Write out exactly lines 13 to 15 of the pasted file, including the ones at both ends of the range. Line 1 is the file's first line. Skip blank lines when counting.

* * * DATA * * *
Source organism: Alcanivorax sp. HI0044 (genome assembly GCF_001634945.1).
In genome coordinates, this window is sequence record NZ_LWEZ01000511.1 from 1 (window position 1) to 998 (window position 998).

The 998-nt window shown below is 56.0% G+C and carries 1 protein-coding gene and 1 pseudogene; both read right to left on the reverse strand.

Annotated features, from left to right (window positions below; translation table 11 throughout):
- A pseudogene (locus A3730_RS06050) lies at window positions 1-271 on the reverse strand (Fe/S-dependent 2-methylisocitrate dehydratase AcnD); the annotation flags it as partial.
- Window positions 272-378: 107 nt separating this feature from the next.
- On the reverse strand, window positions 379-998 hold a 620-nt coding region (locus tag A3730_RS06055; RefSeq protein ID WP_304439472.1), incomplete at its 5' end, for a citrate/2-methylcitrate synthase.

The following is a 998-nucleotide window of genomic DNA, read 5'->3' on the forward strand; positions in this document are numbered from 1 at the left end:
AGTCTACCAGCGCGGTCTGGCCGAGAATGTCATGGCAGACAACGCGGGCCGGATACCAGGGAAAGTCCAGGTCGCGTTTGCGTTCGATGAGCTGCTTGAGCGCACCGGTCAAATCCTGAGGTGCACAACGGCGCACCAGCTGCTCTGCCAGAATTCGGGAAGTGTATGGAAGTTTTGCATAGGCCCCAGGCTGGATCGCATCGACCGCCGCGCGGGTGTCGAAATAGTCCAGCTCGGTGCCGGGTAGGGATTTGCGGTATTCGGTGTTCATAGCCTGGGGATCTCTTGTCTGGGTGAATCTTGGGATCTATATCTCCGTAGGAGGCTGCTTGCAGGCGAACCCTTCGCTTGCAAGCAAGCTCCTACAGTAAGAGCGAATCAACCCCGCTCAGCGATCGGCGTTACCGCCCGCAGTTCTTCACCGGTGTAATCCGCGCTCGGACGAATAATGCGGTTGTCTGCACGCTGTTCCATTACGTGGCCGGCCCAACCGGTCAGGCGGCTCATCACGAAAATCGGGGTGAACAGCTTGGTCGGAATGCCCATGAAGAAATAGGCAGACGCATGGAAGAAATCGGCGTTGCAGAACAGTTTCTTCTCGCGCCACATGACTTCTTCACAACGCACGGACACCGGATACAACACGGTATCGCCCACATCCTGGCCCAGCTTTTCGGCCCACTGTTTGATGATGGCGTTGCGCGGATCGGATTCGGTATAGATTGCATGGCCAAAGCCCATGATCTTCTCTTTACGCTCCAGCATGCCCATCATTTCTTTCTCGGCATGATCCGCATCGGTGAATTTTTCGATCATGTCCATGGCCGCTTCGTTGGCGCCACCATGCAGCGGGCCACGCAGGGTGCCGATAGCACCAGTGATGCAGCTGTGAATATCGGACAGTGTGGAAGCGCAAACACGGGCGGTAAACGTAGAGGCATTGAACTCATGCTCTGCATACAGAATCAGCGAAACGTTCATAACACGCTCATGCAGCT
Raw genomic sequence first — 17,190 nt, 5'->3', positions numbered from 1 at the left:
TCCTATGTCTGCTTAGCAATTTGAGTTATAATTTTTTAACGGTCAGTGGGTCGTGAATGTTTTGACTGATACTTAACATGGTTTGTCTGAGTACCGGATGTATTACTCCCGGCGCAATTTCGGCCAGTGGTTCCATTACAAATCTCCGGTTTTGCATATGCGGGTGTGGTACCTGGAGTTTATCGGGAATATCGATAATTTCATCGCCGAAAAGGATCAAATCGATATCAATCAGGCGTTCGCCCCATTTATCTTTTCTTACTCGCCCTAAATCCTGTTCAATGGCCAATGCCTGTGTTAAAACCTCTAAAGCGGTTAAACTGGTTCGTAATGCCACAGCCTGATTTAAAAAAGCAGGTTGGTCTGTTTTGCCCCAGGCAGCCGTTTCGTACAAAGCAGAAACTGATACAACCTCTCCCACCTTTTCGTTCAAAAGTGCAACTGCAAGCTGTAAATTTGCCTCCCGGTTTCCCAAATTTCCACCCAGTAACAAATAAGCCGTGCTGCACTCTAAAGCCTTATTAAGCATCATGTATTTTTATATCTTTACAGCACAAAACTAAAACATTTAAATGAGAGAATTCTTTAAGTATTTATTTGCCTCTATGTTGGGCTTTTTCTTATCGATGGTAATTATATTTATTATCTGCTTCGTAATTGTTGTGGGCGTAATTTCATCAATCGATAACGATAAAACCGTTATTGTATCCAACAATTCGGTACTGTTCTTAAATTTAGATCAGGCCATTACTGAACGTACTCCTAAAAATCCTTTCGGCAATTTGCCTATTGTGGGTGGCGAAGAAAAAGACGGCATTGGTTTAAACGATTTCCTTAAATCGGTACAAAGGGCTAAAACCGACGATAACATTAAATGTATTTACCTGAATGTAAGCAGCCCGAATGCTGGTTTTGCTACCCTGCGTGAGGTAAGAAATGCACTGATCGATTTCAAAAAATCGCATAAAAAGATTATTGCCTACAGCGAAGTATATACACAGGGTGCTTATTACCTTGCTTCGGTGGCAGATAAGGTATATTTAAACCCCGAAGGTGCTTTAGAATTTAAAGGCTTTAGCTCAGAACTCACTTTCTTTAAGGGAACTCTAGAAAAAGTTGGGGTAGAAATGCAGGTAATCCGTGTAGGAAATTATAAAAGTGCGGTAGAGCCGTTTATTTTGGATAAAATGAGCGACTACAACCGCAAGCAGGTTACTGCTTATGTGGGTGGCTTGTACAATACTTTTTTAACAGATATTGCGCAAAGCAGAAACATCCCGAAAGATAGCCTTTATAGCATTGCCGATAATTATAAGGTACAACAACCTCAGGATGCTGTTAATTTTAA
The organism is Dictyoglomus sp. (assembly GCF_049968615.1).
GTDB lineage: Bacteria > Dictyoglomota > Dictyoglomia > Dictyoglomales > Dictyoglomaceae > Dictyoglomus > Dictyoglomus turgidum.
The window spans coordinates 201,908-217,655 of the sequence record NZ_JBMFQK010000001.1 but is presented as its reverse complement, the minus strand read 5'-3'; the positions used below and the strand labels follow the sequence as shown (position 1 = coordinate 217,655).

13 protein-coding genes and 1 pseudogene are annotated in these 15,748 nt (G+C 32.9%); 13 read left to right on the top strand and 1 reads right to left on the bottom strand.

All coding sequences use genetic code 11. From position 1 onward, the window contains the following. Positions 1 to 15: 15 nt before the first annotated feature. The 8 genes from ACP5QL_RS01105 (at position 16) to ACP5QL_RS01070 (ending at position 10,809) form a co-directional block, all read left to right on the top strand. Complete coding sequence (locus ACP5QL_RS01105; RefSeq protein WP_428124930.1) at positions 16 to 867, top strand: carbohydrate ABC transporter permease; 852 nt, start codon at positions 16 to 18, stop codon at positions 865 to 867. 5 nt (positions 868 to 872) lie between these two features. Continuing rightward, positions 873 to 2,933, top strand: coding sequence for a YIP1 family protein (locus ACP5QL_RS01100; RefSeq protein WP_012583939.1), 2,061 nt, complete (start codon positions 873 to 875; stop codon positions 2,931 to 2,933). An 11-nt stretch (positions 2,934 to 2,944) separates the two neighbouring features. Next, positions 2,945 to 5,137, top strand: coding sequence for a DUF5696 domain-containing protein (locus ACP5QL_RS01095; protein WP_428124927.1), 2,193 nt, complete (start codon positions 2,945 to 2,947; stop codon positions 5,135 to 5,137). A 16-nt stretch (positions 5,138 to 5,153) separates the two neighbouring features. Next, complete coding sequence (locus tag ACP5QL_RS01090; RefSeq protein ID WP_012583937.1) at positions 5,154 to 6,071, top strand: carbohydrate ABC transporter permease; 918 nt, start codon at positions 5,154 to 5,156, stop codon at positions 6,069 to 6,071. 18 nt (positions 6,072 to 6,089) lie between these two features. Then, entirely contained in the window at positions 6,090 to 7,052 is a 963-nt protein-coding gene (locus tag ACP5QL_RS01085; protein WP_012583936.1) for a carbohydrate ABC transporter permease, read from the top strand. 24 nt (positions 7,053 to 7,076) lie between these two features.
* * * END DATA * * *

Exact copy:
GTDB lineage: Bacteria > Dictyoglomota > Dictyoglomia > Dictyoglomales > Dictyoglomaceae > Dictyoglomus > Dictyoglomus turgidum.
The window spans coordinates 201,908-217,655 of the sequence record NZ_JBMFQK010000001.1 but is presented as its reverse complement, the minus strand read 5'-3'; the positions used below and the strand labels follow the sequence as shown (position 1 = coordinate 217,655).

13 protein-coding genes and 1 pseudogene are annotated in these 15,748 nt (G+C 32.9%); 13 read left to right on the top strand and 1 reads right to left on the bottom strand.